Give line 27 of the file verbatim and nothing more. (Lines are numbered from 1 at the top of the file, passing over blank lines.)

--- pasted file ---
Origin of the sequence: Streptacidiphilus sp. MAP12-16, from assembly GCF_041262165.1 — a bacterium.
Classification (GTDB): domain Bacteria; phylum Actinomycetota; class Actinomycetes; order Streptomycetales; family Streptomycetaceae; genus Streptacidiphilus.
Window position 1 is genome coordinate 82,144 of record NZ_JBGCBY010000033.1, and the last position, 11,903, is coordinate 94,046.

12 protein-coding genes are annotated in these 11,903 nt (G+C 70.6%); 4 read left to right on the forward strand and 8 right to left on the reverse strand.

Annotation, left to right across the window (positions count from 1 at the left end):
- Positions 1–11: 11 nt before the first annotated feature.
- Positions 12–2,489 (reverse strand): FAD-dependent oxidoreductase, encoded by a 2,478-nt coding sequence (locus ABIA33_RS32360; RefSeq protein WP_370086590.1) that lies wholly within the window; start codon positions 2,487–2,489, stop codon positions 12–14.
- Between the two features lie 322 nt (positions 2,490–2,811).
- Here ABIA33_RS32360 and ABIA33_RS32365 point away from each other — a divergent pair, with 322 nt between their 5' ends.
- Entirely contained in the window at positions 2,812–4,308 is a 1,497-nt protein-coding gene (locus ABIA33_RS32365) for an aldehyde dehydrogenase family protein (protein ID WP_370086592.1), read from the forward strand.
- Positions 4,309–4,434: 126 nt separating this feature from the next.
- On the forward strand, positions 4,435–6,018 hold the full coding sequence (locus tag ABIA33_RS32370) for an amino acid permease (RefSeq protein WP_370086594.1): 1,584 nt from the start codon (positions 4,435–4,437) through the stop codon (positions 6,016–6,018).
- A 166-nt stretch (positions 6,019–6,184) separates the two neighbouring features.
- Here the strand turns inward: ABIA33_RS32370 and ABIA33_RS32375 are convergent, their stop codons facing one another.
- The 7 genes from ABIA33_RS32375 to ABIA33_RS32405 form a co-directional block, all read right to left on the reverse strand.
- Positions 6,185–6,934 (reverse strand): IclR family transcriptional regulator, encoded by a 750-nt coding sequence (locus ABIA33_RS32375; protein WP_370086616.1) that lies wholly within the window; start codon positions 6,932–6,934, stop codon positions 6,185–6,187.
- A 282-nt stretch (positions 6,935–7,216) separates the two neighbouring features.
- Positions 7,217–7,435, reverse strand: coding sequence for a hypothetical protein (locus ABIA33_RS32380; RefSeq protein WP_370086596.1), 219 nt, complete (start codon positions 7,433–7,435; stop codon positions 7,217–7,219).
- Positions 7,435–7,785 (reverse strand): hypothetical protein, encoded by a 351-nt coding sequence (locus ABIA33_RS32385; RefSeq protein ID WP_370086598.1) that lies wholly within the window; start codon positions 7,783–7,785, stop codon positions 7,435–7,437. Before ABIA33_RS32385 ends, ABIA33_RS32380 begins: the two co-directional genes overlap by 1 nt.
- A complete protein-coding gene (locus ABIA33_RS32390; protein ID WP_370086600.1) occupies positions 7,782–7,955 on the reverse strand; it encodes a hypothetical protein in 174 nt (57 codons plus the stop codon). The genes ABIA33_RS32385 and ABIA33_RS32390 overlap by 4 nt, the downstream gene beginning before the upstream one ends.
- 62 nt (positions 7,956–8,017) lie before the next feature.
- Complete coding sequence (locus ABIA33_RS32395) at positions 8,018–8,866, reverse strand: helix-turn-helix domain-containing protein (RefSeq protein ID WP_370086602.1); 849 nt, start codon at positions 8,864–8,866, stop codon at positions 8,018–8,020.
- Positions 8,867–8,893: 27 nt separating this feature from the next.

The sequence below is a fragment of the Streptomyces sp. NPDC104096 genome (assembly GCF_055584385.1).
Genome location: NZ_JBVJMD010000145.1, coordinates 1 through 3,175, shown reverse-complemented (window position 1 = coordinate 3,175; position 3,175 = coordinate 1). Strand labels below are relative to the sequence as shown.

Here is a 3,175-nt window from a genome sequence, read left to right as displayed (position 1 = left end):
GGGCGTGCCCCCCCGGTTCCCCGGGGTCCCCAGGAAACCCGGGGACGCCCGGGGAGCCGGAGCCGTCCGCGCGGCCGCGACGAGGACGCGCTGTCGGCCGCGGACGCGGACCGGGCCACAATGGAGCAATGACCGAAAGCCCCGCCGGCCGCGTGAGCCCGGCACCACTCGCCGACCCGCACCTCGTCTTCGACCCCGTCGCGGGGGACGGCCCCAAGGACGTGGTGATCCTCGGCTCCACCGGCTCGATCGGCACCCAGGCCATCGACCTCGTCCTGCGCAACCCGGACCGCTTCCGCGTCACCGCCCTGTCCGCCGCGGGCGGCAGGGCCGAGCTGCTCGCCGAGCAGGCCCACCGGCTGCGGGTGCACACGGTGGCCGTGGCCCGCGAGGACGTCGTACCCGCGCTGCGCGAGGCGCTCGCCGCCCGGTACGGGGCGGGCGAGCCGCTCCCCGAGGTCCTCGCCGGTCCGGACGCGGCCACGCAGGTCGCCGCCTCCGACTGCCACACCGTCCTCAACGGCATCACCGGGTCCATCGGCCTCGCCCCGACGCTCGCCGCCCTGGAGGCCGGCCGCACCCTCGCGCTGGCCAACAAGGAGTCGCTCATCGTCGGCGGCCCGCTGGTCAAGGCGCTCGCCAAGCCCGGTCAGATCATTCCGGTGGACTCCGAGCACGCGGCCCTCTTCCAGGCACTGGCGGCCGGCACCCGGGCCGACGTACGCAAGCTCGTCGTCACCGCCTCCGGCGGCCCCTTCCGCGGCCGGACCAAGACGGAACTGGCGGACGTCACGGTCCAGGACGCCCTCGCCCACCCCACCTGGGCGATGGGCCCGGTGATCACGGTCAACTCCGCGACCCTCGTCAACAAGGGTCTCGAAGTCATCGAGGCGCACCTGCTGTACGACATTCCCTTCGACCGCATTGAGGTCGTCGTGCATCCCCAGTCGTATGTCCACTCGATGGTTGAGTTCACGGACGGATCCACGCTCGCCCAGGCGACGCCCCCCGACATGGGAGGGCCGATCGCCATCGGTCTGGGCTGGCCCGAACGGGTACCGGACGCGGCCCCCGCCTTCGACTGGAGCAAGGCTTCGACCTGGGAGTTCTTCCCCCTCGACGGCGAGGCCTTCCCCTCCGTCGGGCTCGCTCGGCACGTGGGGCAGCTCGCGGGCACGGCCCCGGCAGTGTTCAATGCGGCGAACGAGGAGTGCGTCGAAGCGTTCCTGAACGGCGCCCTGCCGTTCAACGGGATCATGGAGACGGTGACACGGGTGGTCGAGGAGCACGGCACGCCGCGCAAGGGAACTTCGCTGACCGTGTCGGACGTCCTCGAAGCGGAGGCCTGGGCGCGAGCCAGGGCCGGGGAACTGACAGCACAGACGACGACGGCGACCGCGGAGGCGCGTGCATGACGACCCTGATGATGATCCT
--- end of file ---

GGGCGTGCCCCCCCGGTTCCCCGGGGTCCCCAGGAAACCCGGGGACGCCCGGGGAGCCGGAGCCGTCCGCGCGGCCGCGACGAGGACGCGCTGTCGGCCGCGGACGCGGACCGGGCCACAATGGAGCAATGACCGAAAGCCCCGCCGGCCGCGTGAGCCCGGCACCACTCGCCGACCCGCACCTCGTCTTCGACCCCGTCGCGGGGGACGGCCCCAAGGACGTGGTGATCCTCGGCTCCACCGGCTCGATCGGCACCCAGGCCATCGACCTCGTCCTGCGCAACCCGGACCGCTTCCGCGTCACCGCCCTGTCCGCCGCGGGCGGCAGGGCCGAGCTGCTCGCCGAGCAGGCCCACCGGCTGCGGGTGCACACGGTGGCCGTGGCCCGCGAGGACGTCGTACCCGCGCTGCGCGAGGCGCTCGCCGCCCGGTACGGGGCGGGCGAGCCGCTCCCCGAGGTCCTCGCCGGTCCGGACGCGGCCACGCAGGTCGCCGCCTCCGACTGCCACACCGTCCTCAACGGCATCACCGGGTCCATCGGCCTCGCCCCGACGCTCGCCGCCCTGGAGGCCGGCCGCACCCTCGCGCTGGCCAACAAGGAGTCGCTCATCGTCGGCGGCCCGCTGGTCAAGGCGCTCGCCAAGCCCGGTCAGATCATTCCGGTGGACTCCGAGCACGCGGCCCTCTTCCAGGCACTGGCGGCCGGCACCCGGGCCGACGTACGCAAGCTCGTCGTCACCGCCTCCGGCGGCCCCTTCCGCGGCCGGACCAAGACGGAACTGGCGGACGTCACGGTCCAGGACGCCCTCGCCCACCCCACCTGGGCGATGGGCCCGGTGATCACGGTCAACTCCGCGACCCTCGTCAACAAGGGTCTCGAAGTCATCGAGGCGCACCTGCTGTACGACATTCCCTTCGACCGCATTGAGGTCGTCGTGCATCCCCAGTCGTATGTCCACTCGATGGTTGAGTTCACGGACGGATCCACGCTCGCCCAGGCGACGCCCCCCGACATGGGAGGGCCGATCGCCATCGGTCTGGGCTGGCCCGAACGGGTACCGGACGCGGCCCCCGCCTTCGACTGGAGCAAGGCTTCGACCTGGGAGTTCTTCCCCCTCGACGGCGAGGCCTTCCCCTCCGTCGGGCTCGCTCGGCACGTGGGGCAGCTCGCGGGCACGGCCCCGGCAGTGTTCAATGCGGCGAACGAGGAGTGCGTCGAAGCGTTCCTGAACGGCGCCCTGCCGTTCAACGGGATCATGGAGACGGTGACACGGGTGGTCGAGGAGCACGGCACGCCGCGCAAGGGAACTTCGCTGACCGTGTCGGACGTCCTCGAAGCGGAGGCCTGGGCGCGAGCCAGGGCCGGGGAACTGACAGCACAGACGACGACGGCGACCGCGGAGGCGCGTGCATGACGACCCTGATGATGATCCT